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Not-So-Vast Conspiracies:
A Review of Robert Alan Goldberg's Enemies Within


Friday, Dec. 28, 2001
Robert Alan Goldberg, Enemies Within: The Culture of Conspiracy in Modern America (Yale University Press 2001)

In America society, conspiracy thinking is a time-honored tradition. For those who subscribe to conspiracy theories - whether to explain not only who shot President Kennedy in Dallas nearly 40 years ago but why, or to account for the mysterious statues on Easter Island - events are connected by causation rather than coincidence, intention rather than inadvertence, and conspiracy rather than confusion or chaos.  Now, with modern technological developments ranging from the cinematic techniques that made "JFK" such a beguiling movie to the rumor-spreading capacities of the Internet, the examples of and possibilities for conspiracy thinking have never been greater.

Not as popular - yet no less creative - are efforts to explain the enduring appeal and occasional popularity of conspiracy thinking.  The historian Richard Hofstadter gave a psychological explanation for this strain in American thought, arguing that belief in vast conspiracies followed from the "paranoid style" of those who lacked status on the margins of American society.  Others - such as Paul Boyer and Stephen Nissenbaum, in their account of the Salem witchcraft trials - have emphasized the political and economic stakes in accusations of conspiracy. Professor Robert Goldberg's Enemies Within: The Culture of Conspiracy in Modern America is the latest contribution to this literature. 

Goldberg examines a number of different strains of conspiracy thinking in American society after World War II. He focuses, in particular, upon five different case studies: the "master" conspiracy (which historically emphasized the Communist fifth column but recently has shifted to concern about the New World Order); the theory positing the rise of the antichrist; the multiple-culprit theory of the assassination of President Kennedy; the claimed plot against Black America, and the purported Roswell UFO incident.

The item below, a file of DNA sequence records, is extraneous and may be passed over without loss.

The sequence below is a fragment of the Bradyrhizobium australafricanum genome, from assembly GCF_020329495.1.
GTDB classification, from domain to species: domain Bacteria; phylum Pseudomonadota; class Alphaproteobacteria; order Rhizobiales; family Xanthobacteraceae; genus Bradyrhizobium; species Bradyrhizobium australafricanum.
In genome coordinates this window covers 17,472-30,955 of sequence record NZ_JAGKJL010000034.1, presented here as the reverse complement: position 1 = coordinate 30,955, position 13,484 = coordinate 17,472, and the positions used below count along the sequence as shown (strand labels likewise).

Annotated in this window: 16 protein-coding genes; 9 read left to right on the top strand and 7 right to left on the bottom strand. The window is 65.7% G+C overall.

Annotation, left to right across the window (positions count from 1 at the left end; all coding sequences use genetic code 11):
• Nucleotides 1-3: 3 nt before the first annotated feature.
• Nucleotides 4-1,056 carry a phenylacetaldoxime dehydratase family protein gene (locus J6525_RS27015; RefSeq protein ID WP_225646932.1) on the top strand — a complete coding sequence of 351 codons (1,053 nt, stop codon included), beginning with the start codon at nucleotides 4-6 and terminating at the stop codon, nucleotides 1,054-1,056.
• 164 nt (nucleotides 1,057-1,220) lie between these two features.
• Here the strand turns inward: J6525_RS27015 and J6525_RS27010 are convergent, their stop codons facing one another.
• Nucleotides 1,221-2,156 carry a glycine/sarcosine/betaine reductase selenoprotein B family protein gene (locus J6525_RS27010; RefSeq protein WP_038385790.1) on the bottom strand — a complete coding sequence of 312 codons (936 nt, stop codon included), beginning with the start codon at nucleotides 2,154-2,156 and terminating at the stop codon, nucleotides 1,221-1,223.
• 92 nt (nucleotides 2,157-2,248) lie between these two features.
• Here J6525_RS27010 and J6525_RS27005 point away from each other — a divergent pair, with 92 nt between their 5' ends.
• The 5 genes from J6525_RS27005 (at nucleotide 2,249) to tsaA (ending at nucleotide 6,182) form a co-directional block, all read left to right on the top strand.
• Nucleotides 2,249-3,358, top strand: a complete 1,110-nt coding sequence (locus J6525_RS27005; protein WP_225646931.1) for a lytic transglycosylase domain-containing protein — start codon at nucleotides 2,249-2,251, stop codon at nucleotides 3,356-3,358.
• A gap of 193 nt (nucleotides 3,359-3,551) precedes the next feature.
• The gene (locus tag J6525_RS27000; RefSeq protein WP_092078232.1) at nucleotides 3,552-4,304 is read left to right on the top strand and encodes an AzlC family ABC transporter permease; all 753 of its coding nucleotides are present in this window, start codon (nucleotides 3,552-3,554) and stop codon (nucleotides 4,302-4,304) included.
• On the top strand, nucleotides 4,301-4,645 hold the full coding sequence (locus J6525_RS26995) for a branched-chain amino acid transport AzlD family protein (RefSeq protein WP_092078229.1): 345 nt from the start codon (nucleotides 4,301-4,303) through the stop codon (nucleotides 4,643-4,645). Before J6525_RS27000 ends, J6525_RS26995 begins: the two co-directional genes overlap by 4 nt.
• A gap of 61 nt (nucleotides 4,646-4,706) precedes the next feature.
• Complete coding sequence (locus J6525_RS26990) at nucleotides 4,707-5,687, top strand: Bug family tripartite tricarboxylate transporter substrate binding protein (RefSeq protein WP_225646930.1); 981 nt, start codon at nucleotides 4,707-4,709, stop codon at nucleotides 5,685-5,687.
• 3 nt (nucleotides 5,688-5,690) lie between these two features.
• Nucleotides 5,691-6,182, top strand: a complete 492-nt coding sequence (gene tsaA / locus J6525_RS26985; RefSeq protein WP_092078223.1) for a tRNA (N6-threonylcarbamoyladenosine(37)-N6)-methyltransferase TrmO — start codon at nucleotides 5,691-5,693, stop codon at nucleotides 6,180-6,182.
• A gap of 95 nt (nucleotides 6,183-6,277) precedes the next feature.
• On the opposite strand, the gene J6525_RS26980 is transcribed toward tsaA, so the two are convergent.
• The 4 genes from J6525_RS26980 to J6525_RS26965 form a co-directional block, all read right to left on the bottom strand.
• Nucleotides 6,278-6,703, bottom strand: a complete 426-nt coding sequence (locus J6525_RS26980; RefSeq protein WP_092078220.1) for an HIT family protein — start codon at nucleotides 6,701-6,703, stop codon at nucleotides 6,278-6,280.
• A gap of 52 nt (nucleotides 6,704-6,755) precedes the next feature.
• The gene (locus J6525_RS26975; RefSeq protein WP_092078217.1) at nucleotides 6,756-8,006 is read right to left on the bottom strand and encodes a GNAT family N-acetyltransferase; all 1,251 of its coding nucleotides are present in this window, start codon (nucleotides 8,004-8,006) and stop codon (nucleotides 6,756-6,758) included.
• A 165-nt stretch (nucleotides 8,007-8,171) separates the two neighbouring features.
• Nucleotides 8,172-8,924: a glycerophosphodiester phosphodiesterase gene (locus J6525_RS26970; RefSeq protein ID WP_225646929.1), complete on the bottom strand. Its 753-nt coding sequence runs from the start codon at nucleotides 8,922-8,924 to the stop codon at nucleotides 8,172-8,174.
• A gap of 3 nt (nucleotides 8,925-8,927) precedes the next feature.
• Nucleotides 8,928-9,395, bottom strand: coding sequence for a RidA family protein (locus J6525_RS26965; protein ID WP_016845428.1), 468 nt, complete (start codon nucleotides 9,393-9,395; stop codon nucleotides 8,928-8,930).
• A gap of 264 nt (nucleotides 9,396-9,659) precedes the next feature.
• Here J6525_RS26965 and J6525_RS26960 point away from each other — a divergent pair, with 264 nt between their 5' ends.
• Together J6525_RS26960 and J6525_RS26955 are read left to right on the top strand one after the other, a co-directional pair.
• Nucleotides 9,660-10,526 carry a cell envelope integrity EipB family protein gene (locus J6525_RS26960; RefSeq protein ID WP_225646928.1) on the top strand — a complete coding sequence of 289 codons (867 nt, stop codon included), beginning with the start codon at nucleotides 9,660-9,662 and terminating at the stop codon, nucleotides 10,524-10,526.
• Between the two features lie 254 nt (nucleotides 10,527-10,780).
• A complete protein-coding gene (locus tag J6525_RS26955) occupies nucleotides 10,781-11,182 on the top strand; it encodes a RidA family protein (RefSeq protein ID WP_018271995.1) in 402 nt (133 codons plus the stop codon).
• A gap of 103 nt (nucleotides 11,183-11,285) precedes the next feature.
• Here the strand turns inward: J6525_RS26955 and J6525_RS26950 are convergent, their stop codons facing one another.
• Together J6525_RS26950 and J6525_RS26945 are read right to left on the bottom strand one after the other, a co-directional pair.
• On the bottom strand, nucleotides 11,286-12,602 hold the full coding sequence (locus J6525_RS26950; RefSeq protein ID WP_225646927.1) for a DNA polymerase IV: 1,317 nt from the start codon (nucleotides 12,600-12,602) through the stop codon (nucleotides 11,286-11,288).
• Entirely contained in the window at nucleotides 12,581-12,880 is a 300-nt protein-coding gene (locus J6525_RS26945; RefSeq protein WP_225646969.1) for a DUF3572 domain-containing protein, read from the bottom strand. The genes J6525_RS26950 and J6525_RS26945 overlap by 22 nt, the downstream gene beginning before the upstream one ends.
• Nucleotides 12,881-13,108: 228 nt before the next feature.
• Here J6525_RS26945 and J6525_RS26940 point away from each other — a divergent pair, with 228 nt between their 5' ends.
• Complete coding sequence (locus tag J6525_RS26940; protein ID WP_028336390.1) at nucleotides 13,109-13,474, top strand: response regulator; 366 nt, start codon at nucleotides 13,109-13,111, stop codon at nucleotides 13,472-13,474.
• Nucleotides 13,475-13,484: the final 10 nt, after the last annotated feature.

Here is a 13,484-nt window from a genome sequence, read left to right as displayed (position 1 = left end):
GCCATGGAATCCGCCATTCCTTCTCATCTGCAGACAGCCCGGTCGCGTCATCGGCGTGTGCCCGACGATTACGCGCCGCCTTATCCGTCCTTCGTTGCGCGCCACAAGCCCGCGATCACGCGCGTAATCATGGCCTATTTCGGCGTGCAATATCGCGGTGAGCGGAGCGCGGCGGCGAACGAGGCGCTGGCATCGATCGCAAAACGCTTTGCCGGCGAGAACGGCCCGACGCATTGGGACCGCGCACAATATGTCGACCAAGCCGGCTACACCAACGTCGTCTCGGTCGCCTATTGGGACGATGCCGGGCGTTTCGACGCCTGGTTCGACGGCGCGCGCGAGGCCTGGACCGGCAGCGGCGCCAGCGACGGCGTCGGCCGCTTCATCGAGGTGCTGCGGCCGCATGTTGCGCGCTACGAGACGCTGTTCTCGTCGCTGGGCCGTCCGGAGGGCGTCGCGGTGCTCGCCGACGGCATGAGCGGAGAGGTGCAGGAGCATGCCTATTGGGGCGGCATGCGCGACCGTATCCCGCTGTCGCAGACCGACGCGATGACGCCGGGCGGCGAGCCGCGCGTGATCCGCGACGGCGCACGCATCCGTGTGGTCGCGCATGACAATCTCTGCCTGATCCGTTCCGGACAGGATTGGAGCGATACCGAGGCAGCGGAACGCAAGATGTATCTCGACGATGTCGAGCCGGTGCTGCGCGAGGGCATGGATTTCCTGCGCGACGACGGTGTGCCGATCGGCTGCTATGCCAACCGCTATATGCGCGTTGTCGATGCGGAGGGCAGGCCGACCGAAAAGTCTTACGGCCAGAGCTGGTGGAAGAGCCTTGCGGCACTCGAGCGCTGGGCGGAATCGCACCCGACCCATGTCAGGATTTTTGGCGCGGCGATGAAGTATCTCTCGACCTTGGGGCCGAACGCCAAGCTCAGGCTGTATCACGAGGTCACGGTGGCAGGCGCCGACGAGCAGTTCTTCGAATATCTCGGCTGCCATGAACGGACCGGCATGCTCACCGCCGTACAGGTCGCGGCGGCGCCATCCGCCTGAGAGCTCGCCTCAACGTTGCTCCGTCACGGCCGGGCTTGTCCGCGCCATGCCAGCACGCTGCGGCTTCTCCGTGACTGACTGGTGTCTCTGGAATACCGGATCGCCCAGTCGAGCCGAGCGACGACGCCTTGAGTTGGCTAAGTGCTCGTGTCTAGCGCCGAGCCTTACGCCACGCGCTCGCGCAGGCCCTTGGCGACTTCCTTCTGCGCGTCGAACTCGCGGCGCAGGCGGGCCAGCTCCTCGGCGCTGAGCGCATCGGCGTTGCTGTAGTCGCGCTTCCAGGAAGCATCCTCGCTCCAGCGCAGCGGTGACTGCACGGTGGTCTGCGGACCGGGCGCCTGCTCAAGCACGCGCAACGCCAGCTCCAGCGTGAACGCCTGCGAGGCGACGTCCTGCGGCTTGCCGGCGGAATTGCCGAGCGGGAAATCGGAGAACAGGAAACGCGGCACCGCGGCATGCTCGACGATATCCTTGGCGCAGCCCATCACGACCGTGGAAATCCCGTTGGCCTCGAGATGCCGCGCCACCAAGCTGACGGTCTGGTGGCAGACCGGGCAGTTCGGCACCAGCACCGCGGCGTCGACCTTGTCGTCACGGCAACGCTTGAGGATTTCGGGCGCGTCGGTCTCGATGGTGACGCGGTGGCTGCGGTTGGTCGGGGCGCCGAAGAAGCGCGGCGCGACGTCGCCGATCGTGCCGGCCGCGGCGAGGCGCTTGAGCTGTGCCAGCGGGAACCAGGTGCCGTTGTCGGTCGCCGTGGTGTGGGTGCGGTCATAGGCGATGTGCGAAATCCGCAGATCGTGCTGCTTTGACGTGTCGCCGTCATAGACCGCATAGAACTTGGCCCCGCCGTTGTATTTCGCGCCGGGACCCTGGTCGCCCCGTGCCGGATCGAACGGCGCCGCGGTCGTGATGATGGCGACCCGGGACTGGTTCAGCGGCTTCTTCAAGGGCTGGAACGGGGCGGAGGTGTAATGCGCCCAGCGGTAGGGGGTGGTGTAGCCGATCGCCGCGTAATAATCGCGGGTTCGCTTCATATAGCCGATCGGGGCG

Paranoids As Cranks: The View From Before September 11

Goldberg is not interested in diagnosing those who subscribe to a conspiratorial view of such topics, and does not offer a psychological explanation of why they believe what they do despite evidence to the contrary.  Instead, Goldberg provides a detailed account of the origins and growth of conspiracy thinking on each subject, focusing his attention on "rhetorical strategies, . . . business acumen, and the interplay within conspiracy-minded communities." 

Goldberg does not judge those who believe; indeed, his objectivity verges on sympathy as he patiently describes, for example, the career of Stanton Friedman, who worked as a nuclear physicist at General Electric, Westinghouse, and McDonnell Douglas before dedicating his life to proving the existence of UFOs and convincing others of the same. 

Goldberg's approach is reasonable, even generous, though at times - notably in the chapter on Roswell - he need not have strived for such a sympathetic approach.  Some cranks are not prophets. Nor is their failure to persuade others of their views proof of a greater conspiracy, as they themselves often suggest.

Intriguing Biographies, But A Reluctance to Judge